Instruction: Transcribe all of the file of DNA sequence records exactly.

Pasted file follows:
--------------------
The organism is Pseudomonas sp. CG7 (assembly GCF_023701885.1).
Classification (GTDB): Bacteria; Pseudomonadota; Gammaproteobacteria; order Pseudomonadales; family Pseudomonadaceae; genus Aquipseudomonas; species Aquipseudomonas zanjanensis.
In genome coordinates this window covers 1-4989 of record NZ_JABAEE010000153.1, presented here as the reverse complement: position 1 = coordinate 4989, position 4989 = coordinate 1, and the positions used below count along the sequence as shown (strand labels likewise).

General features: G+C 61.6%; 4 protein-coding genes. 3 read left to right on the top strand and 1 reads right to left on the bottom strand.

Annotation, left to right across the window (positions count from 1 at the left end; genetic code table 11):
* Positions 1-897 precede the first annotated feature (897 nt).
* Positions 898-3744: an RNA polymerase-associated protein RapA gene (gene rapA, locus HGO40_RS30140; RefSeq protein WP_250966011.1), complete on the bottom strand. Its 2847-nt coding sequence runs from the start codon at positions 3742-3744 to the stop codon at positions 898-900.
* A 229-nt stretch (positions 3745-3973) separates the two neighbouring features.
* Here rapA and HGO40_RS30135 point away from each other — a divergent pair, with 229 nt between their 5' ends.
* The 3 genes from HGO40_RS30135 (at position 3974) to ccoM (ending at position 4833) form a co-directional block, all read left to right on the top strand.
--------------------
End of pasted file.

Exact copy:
The organism is Pseudomonas sp. CG7 (assembly GCF_023701885.1).
Classification (GTDB): Bacteria; Pseudomonadota; Gammaproteobacteria; order Pseudomonadales; family Pseudomonadaceae; genus Aquipseudomonas; species Aquipseudomonas zanjanensis.
In genome coordinates this window covers 1-4989 of record NZ_JABAEE010000153.1, presented here as the reverse complement: position 1 = coordinate 4989, position 4989 = coordinate 1, and the positions used below count along the sequence as shown (strand labels likewise).

General features: G+C 61.6%; 4 protein-coding genes. 3 read left to right on the top strand and 1 reads right to left on the bottom strand.

Annotation, left to right across the window (positions count from 1 at the left end; genetic code table 11):
* Positions 1-897 precede the first annotated feature (897 nt).
* Positions 898-3744: an RNA polymerase-associated protein RapA gene (gene rapA, locus HGO40_RS30140; RefSeq protein WP_250966011.1), complete on the bottom strand. Its 2847-nt coding sequence runs from the start codon at positions 3742-3744 to the stop codon at positions 898-900.
* A 229-nt stretch (positions 3745-3973) separates the two neighbouring features.
* Here rapA and HGO40_RS30135 point away from each other — a divergent pair, with 229 nt between their 5' ends.
* The 3 genes from HGO40_RS30135 (at position 3974) to ccoM (ending at position 4833) form a co-directional block, all read left to right on the top strand.